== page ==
Pacific Cruise 2010

November Logs

Tuesday, November 16th, Hampton, VA.

Four days anchored in Baltimore, ten days in Annapolis and six days in Hampton (so far).  If we include the three days of transit down the Bay we have sailed a total of three days.  Three days out of twenty-two is not the stuff that interesting cruising logs are made of.   I realize this.  We promise to do better in the future, but in the meantime I will recap our last three+ weeks here in the Chesapeake.  Beware: it is mostly a discussion of what we have eaten.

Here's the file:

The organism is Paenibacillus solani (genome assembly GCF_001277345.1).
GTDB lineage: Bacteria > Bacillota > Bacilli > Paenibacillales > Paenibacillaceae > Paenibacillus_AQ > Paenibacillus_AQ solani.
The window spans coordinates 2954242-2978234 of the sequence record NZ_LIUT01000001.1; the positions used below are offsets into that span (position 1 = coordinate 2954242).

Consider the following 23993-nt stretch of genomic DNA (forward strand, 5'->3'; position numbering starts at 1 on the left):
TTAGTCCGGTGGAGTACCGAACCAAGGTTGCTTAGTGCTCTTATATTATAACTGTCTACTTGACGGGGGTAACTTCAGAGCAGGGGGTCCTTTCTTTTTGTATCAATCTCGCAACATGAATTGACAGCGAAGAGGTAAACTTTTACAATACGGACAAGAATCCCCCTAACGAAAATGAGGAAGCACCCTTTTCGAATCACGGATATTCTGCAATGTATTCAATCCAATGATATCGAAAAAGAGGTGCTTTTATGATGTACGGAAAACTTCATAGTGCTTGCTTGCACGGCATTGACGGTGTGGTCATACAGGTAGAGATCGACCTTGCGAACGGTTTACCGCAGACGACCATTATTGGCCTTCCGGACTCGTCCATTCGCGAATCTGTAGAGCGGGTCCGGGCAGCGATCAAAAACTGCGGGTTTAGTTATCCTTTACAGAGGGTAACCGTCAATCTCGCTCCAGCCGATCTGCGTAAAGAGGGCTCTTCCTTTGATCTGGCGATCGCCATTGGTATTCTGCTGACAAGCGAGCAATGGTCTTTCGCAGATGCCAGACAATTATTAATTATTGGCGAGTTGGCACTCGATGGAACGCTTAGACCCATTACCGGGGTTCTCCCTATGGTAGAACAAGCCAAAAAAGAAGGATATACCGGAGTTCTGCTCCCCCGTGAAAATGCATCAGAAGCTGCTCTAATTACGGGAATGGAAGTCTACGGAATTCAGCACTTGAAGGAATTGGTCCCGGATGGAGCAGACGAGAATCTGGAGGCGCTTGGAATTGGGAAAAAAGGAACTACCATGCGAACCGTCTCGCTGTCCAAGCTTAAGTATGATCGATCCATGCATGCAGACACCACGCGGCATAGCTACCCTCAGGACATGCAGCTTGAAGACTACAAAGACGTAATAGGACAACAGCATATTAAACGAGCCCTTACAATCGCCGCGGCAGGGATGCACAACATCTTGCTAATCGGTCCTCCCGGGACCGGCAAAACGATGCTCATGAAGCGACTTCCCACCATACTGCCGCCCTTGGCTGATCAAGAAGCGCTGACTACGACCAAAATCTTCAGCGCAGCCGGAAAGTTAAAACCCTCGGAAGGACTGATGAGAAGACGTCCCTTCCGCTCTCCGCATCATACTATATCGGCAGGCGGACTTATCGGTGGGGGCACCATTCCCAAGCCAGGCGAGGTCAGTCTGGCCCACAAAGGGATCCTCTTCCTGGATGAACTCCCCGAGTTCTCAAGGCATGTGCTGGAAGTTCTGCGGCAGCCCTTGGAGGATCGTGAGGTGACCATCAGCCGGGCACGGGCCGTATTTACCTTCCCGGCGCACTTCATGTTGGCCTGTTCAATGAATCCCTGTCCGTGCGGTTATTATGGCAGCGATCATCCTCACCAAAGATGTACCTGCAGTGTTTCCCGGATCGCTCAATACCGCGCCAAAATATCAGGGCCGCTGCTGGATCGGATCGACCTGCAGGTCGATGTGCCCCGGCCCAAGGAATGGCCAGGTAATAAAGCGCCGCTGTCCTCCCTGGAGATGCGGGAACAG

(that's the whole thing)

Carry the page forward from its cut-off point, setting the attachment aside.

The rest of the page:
Baltimore is always a great stop for us.  We manage to get a lot accomplished mere steps from the "Safeway" anchorage.  The most enjoyable part of our Baltimore visits however, is the food.  This year our friend and Baltimore dining connoisseur, Rod, arrived from Silver Springs solo, leaving his beloved slaving away in the salt mines of D.C.  Gladly he was able to soldier on without her and lead us on his usual gastronomical tour of our Canton neighborhood.  The first outing was for dinner.  The Shango crew's semi-annual trip to the Gecko was in order.  Nick, the owner was in fine fettle, handing out free shots of tequila to his regulars (read: Rod) and their friends (read: us, or more precisely, Roger).  We dined on the evening's $10 special, had several margarita's and waddled happily home.  Next was a lunch trip.  After a tiresome morning of shopping Rod guided us to the Poncabird Pub.  Home of some of the largest burgers in the world.  Conveniently located near the docks at the east end of town, the Poncabird is not to be missed.  But be warned: don't stop for lunch if you have dinner plans.  Sadly we had dinner plans.  Rod & Barbara had recently discovered a new Mexican place on Broadway and we had to check it out.  I was still full from my burger so all I could manage was a wonderful bowl of soup.  The guys had recovered and managed to work their way through some great authentic Mexican meals.  As I write this log entry neither Roger nor I can remember the name of the restaurant.  So sorry! You will be glad to know that we were not completely without water born excitement during our Baltimore stay.  At around midnight after our authentic Mexican meals the wind clocked around and started to blow at about thirty knots.  The sound of the wind got me out of bed and much to my dismay I found that we were dragging toward the docks of the neighboring marina.  Yikes! I quickly rousted Roger and we charged on deck.  Naked.  In the cold.  In the wind.  With very little room left before disaster we were able to get the boat in forward and re-anchor (after removing the mother load of plastic Safeway shopping bags from the hook).  A chilly night all in all.  Sleep was a long time in coming.